He sums up the evidence for the above statement nicely by saying that “this is crystal clear from the following considerations: 1) Certain lines in Gilgamesh and Atrahasis are virtually identical, and the two are therefore textually related. 2) The flood story is an integral part of the plot in Atrahasis, and it was already part of the plot of that epic in the Old Babylonian period. In Gilgamesh, the story is only incidental to the main theme, and, as we shall see, probably did not enter the epic until its late version was created. 3) In Tablet XI, 15–18, Utnapishtim opens his account of the flood with a list of gods (Anu, Enlil, Ninurta, and Ennugi) and their offices which also appears at the beginning of the Old Babylonian Atrahasis. In Tablet XI, the list, along with line 19 which may be based on the second tablet of Atrahasis, serves to identify the great gods who, according to line 14, decided to bring the flood, but it is really inappropriate for this purpose. Not only does it omit Ishtar, who is explicitly mentioned in lines 119 and 121 as having taken part in the decision, but it mentions Ennugi, who plays no role at all in Tablet XI, and Anu, who is mentioned only in passing, without being involved in the events. In Atrahasis, however, all of the gods mentioned in the list play a role in the events surrounding the creation of man, and three of them play a role in the flood as well. Therefore it appears that the editor of the Gilgamesh story simply took the list over bodily from Atrahasis, rather than composing a new one of his own. 4) Finally—and this is the giveaway—although Gilgamesh usually calls the survivor of the flood Utnapishtim, in the flood story he once calls him Atrahasis (XI, 187), the name he bears throughout The Atrahasis Epic.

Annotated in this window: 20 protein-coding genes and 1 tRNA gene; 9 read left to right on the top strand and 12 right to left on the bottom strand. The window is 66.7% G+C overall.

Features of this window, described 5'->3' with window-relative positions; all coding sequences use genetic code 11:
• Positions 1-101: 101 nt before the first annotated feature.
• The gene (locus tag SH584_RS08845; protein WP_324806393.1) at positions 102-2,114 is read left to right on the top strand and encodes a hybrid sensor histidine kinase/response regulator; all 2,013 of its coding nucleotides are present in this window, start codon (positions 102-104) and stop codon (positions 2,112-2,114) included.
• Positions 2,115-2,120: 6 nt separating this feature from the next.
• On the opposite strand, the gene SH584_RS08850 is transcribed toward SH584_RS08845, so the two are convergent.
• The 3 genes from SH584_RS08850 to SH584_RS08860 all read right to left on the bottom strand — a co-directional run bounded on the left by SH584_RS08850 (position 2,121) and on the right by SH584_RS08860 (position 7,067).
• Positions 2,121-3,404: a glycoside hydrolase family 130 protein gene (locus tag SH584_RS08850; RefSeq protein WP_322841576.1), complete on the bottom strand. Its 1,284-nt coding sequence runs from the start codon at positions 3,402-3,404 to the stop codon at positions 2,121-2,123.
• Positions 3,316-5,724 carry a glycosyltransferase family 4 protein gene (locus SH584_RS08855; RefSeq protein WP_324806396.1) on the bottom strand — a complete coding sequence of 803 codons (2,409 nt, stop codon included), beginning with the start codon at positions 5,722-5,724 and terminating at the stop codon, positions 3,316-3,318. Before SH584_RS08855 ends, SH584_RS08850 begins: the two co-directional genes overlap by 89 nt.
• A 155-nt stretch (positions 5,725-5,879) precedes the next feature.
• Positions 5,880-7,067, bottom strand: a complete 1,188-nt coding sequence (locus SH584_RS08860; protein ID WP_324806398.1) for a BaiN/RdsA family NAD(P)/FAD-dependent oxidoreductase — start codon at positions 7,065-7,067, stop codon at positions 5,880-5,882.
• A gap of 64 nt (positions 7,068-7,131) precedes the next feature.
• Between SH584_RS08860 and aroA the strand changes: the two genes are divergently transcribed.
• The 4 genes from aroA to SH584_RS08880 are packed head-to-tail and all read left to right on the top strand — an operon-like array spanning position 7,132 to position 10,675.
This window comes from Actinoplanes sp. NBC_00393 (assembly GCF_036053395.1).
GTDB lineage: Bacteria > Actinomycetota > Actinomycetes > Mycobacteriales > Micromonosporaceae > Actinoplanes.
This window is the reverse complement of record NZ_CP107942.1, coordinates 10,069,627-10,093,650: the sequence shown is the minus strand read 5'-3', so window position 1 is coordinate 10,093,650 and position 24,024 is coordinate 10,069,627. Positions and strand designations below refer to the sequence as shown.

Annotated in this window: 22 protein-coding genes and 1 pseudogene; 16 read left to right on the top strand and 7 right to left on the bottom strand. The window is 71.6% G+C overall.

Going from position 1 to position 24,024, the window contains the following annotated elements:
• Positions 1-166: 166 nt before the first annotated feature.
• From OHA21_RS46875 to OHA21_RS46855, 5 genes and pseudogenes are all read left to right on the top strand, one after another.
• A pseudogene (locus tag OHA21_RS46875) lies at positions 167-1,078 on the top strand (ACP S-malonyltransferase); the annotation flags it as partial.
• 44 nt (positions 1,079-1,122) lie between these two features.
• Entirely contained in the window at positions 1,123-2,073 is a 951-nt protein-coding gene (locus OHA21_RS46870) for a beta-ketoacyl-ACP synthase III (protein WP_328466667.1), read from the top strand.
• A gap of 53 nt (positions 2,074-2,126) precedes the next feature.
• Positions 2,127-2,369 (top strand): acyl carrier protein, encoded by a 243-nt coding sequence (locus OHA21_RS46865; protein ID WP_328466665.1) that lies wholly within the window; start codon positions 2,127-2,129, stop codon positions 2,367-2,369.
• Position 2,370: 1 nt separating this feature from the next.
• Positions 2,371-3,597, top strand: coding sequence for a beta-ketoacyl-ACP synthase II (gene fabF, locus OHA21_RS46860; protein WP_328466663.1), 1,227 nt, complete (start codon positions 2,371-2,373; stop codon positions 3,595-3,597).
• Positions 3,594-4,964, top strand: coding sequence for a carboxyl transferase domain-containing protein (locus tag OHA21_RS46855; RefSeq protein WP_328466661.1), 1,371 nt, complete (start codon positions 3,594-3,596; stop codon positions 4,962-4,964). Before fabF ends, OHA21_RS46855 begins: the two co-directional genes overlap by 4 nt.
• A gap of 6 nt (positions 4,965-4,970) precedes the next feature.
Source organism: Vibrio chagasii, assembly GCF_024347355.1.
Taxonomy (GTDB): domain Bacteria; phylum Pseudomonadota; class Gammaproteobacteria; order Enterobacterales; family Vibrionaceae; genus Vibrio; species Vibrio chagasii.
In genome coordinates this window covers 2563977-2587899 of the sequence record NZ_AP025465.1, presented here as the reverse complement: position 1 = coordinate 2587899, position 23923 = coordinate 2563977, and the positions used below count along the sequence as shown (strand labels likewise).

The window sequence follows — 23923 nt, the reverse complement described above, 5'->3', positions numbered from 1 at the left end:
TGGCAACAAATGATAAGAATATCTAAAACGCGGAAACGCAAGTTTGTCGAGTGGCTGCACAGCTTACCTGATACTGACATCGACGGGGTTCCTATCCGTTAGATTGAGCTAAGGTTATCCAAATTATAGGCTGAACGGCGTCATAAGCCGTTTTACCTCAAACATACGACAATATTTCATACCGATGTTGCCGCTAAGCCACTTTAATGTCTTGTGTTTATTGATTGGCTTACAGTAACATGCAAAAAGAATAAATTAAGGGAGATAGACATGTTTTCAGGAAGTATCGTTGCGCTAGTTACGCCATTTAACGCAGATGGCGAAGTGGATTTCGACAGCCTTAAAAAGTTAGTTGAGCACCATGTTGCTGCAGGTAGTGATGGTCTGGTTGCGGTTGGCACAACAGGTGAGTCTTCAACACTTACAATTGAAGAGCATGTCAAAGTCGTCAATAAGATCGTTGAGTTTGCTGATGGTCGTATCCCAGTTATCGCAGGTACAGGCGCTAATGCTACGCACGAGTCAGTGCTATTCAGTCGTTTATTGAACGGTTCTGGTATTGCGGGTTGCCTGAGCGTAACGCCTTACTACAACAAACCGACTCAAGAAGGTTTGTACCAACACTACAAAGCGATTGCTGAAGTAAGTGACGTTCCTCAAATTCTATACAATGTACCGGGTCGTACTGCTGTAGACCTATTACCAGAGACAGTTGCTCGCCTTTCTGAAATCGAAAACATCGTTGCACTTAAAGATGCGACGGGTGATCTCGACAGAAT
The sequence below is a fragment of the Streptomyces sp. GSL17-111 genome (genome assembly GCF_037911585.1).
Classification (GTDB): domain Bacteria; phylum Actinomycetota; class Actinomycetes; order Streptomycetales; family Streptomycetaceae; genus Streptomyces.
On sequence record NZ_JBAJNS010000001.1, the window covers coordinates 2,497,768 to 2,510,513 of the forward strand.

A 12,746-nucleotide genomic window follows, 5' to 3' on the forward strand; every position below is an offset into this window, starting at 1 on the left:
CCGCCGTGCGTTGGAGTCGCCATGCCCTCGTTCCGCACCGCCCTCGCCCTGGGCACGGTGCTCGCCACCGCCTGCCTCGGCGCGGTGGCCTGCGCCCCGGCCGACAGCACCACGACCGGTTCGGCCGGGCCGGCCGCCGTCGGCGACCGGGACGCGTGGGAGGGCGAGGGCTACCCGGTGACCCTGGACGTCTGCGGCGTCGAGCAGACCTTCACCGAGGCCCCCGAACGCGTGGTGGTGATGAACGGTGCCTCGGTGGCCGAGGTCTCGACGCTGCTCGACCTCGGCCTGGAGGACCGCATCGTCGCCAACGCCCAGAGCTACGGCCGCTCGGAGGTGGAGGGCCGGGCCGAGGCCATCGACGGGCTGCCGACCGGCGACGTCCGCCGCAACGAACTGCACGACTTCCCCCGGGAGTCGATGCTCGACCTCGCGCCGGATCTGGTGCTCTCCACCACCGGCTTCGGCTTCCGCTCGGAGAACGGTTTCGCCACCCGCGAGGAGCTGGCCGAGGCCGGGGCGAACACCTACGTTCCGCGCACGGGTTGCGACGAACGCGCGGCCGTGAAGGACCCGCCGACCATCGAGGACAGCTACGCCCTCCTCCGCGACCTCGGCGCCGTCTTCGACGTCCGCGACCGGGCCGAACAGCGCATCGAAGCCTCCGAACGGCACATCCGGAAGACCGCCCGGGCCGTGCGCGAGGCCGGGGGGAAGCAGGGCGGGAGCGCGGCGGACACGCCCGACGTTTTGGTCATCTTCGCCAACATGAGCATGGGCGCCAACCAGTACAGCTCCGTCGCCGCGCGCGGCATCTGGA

However, it is only the flood narrative that the two have in common. As Tigay points out, “while the flood story in GE XI comes from Atrahasis, the rest of the narrative about Gilgamesh’s encounter with Utnapishtim (GE X, iv-vi and the rest of GE XI, i.e., 11.1–14 and 193–307) has no counterpart in Atrahasis.”
Now, the reason why I have gone to the trouble of pointing out that the flood account in Gilgamesh XI is one and the same flood account in Atra-hasis is twofold. (1) To establish what the flood account, which has been largely lost in the Old Babylonian version, looked like; and therefore, (2) that the similarities between the Genesis account are not similarities to Gilgamesh, but to Atra-hasis. In other words, the author of Genesis is directly interacting with the epic’s ideology, and thus, utilizes its flood story.